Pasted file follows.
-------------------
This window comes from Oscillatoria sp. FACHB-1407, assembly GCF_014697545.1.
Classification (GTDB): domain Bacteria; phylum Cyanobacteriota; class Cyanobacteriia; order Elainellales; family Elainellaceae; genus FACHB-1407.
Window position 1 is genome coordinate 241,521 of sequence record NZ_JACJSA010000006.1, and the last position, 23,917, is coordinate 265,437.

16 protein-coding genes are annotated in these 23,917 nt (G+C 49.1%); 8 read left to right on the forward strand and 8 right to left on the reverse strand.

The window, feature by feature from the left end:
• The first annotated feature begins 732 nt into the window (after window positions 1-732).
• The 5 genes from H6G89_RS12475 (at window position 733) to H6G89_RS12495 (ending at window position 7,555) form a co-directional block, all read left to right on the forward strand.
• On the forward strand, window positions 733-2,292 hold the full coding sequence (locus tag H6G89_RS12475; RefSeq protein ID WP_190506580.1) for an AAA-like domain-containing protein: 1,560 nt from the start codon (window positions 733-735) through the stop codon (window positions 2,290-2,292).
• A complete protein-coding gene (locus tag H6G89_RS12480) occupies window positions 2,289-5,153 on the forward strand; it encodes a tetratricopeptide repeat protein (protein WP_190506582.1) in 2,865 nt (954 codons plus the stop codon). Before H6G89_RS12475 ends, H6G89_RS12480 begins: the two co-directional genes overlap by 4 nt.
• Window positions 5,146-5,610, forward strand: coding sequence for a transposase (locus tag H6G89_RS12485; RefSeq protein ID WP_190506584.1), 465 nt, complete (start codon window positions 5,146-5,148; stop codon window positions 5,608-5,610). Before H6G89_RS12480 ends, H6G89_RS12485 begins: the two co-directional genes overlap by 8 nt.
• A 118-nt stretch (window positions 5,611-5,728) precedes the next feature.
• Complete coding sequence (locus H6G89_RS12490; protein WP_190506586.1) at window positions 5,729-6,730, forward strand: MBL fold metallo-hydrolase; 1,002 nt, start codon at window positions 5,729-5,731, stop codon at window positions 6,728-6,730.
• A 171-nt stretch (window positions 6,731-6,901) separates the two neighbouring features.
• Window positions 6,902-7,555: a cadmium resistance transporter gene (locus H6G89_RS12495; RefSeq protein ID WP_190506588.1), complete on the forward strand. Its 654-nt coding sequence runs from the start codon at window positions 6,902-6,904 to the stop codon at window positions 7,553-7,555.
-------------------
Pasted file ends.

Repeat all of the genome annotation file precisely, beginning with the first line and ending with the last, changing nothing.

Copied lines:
This window comes from Oscillatoria sp. FACHB-1407, assembly GCF_014697545.1.
Classification (GTDB): domain Bacteria; phylum Cyanobacteriota; class Cyanobacteriia; order Elainellales; family Elainellaceae; genus FACHB-1407.
Window position 1 is genome coordinate 241,521 of sequence record NZ_JACJSA010000006.1, and the last position, 23,917, is coordinate 265,437.

16 protein-coding genes are annotated in these 23,917 nt (G+C 49.1%); 8 read left to right on the forward strand and 8 right to left on the reverse strand.

The window, feature by feature from the left end:
• The first annotated feature begins 732 nt into the window (after window positions 1-732).
• The 5 genes from H6G89_RS12475 (at window position 733) to H6G89_RS12495 (ending at window position 7,555) form a co-directional block, all read left to right on the forward strand.
• On the forward strand, window positions 733-2,292 hold the full coding sequence (locus tag H6G89_RS12475; RefSeq protein ID WP_190506580.1) for an AAA-like domain-containing protein: 1,560 nt from the start codon (window positions 733-735) through the stop codon (window positions 2,290-2,292).
• A complete protein-coding gene (locus tag H6G89_RS12480) occupies window positions 2,289-5,153 on the forward strand; it encodes a tetratricopeptide repeat protein (protein WP_190506582.1) in 2,865 nt (954 codons plus the stop codon). Before H6G89_RS12475 ends, H6G89_RS12480 begins: the two co-directional genes overlap by 4 nt.
• Window positions 5,146-5,610, forward strand: coding sequence for a transposase (locus tag H6G89_RS12485; RefSeq protein ID WP_190506584.1), 465 nt, complete (start codon window positions 5,146-5,148; stop codon window positions 5,608-5,610). Before H6G89_RS12480 ends, H6G89_RS12485 begins: the two co-directional genes overlap by 8 nt.
• A 118-nt stretch (window positions 5,611-5,728) precedes the next feature.
• Complete coding sequence (locus H6G89_RS12490; protein WP_190506586.1) at window positions 5,729-6,730, forward strand: MBL fold metallo-hydrolase; 1,002 nt, start codon at window positions 5,729-5,731, stop codon at window positions 6,728-6,730.
• A 171-nt stretch (window positions 6,731-6,901) separates the two neighbouring features.
• Window positions 6,902-7,555: a cadmium resistance transporter gene (locus H6G89_RS12495; RefSeq protein ID WP_190506588.1), complete on the forward strand. Its 654-nt coding sequence runs from the start codon at window positions 6,902-6,904 to the stop codon at window positions 7,553-7,555.